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Do Ho Suh

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Do Ho Suh
Courtesy Do Ho Suh
Do Ho Suh’s sculptural installations and impermanent structures begin with the ways his own peripatetic existence emblematizes global mobility. Often constructed of stitched polyester fabric and steel, his works materialize memories of the interiors of his former homes. These ghostlike, monochromatic installations appear to float, upending the density and permanence typically associated with built architecture. Designed as modular objects that can be folded and packed into a suitcase, the works address transience and displacement through manipulation of material. His own body in motion, moving across the globe as he travels and inhabits different cities, links disparate geographies; his sculptures evoke questions of belonging and cultural specificity in a global culture, and resonances between built and psychic interior spaces. Suh’s work is in museum collections worldwide, including the Museum of Modern Art, New York; Tate, London; National Museum of Modern and Contemporary Art, Seoul; and Mori Art Museum Tokyo.

Born 1962, Seoul, South Korea; lives and works in London, England, United Kingdom

Biennial Project

Robin Hood Gardens, Woolmore Street, London E14 0HG, 2018/19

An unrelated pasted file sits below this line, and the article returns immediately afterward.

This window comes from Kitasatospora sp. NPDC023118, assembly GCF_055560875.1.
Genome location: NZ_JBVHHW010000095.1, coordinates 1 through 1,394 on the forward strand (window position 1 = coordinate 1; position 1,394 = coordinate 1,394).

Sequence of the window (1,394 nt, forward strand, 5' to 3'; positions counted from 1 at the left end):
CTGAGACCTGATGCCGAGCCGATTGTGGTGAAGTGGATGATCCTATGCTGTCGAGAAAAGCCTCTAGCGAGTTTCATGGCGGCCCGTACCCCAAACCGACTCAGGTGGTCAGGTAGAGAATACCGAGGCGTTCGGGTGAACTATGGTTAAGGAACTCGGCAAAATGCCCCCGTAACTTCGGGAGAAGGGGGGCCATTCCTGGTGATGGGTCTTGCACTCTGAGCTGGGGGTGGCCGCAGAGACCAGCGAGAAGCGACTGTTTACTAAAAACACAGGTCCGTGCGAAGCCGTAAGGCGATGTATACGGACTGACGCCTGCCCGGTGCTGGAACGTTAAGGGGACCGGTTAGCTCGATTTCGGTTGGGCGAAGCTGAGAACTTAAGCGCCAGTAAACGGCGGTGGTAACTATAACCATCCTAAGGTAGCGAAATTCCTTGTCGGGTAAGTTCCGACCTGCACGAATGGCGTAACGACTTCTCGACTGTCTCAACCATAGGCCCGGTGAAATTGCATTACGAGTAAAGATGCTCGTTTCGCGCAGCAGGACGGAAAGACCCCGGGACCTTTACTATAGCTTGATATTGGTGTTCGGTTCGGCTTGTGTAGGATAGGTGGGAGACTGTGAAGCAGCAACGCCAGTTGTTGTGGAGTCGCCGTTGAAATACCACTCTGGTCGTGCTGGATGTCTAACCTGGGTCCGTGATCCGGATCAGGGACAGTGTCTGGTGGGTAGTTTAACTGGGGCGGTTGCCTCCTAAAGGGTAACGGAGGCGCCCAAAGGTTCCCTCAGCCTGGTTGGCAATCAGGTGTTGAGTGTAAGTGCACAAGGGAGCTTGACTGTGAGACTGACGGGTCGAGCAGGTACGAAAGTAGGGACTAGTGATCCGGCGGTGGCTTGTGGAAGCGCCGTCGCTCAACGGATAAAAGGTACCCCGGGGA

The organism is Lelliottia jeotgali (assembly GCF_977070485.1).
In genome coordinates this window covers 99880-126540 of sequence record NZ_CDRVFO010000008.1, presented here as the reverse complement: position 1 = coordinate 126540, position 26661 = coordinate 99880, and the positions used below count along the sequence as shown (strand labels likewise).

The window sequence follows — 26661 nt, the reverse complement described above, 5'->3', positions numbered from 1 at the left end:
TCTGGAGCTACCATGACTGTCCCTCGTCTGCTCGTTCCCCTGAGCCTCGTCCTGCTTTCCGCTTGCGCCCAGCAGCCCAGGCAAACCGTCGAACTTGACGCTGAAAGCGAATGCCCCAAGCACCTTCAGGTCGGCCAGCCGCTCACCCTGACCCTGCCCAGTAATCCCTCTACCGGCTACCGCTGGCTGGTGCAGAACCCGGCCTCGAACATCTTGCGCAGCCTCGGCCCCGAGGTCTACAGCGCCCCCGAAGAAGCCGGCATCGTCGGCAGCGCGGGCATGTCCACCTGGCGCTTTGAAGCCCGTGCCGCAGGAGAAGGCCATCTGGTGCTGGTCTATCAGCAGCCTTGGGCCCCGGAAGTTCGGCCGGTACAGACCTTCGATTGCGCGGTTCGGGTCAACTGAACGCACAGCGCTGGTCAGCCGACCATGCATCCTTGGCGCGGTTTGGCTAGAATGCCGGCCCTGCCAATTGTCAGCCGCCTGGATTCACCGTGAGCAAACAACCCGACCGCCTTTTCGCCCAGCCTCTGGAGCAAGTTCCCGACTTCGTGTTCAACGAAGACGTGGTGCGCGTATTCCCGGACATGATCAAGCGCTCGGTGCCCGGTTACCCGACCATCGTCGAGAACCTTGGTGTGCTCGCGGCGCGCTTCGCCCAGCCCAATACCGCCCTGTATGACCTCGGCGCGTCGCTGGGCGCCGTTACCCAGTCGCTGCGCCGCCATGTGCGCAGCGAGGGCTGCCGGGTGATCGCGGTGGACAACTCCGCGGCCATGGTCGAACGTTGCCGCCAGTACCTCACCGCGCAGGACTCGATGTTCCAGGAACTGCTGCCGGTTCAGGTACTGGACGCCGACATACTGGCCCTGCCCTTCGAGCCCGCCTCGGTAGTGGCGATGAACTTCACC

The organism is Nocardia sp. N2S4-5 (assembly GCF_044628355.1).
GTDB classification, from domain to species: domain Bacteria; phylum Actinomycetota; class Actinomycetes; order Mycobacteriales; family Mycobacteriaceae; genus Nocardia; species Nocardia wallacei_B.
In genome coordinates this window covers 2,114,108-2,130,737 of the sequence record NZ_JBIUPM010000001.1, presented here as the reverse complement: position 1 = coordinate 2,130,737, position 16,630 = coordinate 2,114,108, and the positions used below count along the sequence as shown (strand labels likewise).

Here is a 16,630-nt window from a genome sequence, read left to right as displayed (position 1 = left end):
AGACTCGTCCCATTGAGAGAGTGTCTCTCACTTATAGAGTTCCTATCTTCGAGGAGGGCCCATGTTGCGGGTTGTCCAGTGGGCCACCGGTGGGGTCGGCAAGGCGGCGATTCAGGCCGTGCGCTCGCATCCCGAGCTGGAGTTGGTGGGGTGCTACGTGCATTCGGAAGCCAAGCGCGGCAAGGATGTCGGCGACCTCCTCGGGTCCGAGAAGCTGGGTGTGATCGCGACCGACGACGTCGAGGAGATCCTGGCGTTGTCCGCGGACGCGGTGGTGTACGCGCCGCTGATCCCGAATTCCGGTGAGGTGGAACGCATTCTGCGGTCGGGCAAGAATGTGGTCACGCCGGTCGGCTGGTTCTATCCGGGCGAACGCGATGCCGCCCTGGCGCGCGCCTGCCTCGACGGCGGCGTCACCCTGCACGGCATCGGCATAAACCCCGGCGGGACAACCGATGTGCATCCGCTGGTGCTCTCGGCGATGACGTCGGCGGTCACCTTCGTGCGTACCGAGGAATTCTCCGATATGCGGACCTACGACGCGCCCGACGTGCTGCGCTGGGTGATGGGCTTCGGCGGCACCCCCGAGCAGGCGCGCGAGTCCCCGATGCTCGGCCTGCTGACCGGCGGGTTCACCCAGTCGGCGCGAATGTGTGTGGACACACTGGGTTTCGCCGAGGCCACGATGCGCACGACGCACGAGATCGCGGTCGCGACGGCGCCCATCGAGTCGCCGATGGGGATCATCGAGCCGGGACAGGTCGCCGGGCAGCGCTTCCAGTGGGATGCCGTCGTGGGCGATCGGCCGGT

Dual-channel video installation

Courtesy the artist; Lehmann Maupin, New York, Hong Kong, and Seoul; and Victoria Miro, London and Venice; commissioned by the Victoria and Albert Museum, London

Robin Hood Gardens is a public housing development in East London designed by celebrated architects Alison and Peter Smithson. It was completed in 1972, and within just a decade, both residents and critics concluded that its designers’ utopian aspirations had not borne fruit; the buildings steadily deteriorated, and in 2017, less than fifty years after their construction, demolition began. Do Ho Suh’s practice centers on the idea of home as both a physical structure and a lived experience, and he created this monumental work while one of the Robin Hood Gardens blocks slated for razing was still occupied. The film is both site-specific and time-specific—a document of the Smithsons’ modular interiors as they were adapted by residents and a memento of an architectural style. Suh used time-lapse photography, drone footage, 3D scanning, and photogrammetry to create an apparently seamless visual journey through the building. The work is meditation on home, memory, and displacement in the context of a specific physical structure. The case of Robin Hood Gardens is indicative of urgent questions about the future of social housing and the erasure of architectural histories and communities.
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